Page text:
The ongoing war between the Keynesians and the anti-Keynesians appears to be heating up again. The catalyst for this round of fighting is The Keynesian Illusion by David K. Levine, which elicited responses such as this and this from Brad DeLong and Nick Rowe.
The debate is about the source of economic fluctuations and the government’s ability to counteract them with monetary and fiscal policy. One of the issues is the use of “old fashioned” Keynesian models – models that have supposedly been rejected by macroeconomists in favor of modern macroeconomic models – to explain and understand the Great Recession and to make monetary and fiscal policy recommendations. As Levine says, “Robert Lucas, Edward Prescott, and Thomas Sargent … rejected Keynesianism because it doesn't work… As it happens we have developed much better theories…”
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I believe the use of “old-fashioned” Keynesian models to analyze the Great Recession can be defended.
In economics, unlike in physics, we are nowhere near to finding one grand model that can be used to explain and understand the world. Instead, we have many models, and the best model to use depends critically on the question being asked. There is no one best model.
The Keynesian model grew out of the Great Depression, and it was designed to answer the kinds of questions economists confronted at that time. Questions such as: Which is better when the economy is in a deep recession and interest rates are stuck at the zero lower bound, monetary or fiscal policy, and why? How much stimulus is needed to move GDP and employment to targeted levels? Why do economies get stuck below full employment? Will the economy recover on its own in a reasonable amount of time?
At its heart, the Keynesian model is designed to tell us how governments can overcome deficient aggregate demand. It was never intended to answer questions about shocks to aggregate supply. Thus, nobody should have been surprised when the model failed to explain the consequences of the oil supply shocks of the 1970s, or that policies designed to address variations in aggregate demand would fail miserably when they were naively applied as solutions to fluctuations in aggregate supply.
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That “failure” led to the downfall of the Keynesian model. There were other factors behind the fall of the model as well, it lacked micro-founded optimizing behavior and rational expectations, but the failure to explain the events of the 1970s and to provide the proper policy advice is an important reason for the model’s demise.
When a model is applied to situations it was not designed to address, it is not the model that failed. The model has been misused. Nevertheless, after the 1970s the Keynesian model gave way to newer models that eventually morphed into the models in use today.
The validation of modern macroeconomic models used data sets beginning in the early 1980s to avoid having to model large structural changes in the economy and changes in the conduct of monetary policy. But even on the few occasions when longer data sets were used, the data sets rarely included fluctuations as severe as would be encountered during the Great Recession. Thus, modern macroeconomic models were not asked to explain large and prolonged recessions, in part because economists arrogantly and wrongly thought they had solved this problem.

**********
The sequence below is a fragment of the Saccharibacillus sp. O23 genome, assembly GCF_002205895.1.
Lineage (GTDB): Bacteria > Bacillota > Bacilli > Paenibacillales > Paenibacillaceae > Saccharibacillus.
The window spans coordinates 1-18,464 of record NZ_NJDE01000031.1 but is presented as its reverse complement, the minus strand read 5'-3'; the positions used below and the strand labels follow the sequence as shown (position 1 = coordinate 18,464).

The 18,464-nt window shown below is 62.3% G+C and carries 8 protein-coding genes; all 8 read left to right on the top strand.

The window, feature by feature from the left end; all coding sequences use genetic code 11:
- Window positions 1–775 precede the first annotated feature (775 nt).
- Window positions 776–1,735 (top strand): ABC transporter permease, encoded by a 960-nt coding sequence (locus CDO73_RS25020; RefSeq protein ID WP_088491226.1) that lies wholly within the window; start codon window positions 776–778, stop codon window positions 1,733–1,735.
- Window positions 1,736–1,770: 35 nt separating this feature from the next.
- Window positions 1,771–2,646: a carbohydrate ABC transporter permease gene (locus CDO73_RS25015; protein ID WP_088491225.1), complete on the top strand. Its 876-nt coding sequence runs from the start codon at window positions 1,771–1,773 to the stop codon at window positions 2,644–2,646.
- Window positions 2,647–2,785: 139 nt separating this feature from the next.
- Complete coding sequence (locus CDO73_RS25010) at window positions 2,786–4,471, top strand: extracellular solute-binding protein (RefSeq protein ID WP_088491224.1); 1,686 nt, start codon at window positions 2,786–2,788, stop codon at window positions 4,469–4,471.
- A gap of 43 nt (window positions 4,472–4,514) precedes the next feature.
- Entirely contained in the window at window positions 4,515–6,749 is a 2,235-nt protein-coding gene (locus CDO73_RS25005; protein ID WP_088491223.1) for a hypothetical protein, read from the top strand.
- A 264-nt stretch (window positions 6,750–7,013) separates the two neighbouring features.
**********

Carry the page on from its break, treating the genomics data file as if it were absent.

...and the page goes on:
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While the models outperformed old-fashioned Keynesian models in their ability to explain the period known as the Great Moderation (from the early 1980s until the onset of the Great Recession in 2007, a period when the economy was unusually calm), nobody worried too much about how well the modern models would do if a major crisis struck the economy.
When the Great Recession hit the economy, we found out. The mainstream macroeconomic models that were in use at that time provided little insight into the nature of the crisis. The necessary connections between the real and financial sectors that were needed to understand the Great Recession had not been built into these models – and they provided little guidance as to how monetary and fiscal policymakers should respond, fiscal policy in particular.
So we should not have been surprised when many people turned to a model that had been developed to address precisely these types of questions, the Keynesian model, for guidance. Was this guidance useful? As Paul Krugman has repeatedly pointed out, the insights and advice the Keynesian model provided turned out to be remarkably good.
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If modern macroeconomic models were truly encompassing, if they were truly as good as or better than Keynesian models in every dimension, we wouldn’t be having this conversation. The modern models would have pushed the Keynesian model aside once and for all. But the Keynesian model provided better insight and predictions than the mainstream macroeconomic models that were in use when the financial crisis hit.
For the past several years, macroeconomists have been busy patching up the modern models, and they have made quite a bit of progress, more than I expected when this effort began. There is still work to be done, but there is a chance that these models will eventually provide the kind of explanatory power and policy prescriptions that are needed when large recessions hit the economy.
But modern macroeconomic models were not up to the task when they were needed the most, and nobody should be faulted for turning to the “old fashioned” Keynesian model – a model built to answer questions about prolonged economic downturns – for guidance about how to respond to the Great Recession.
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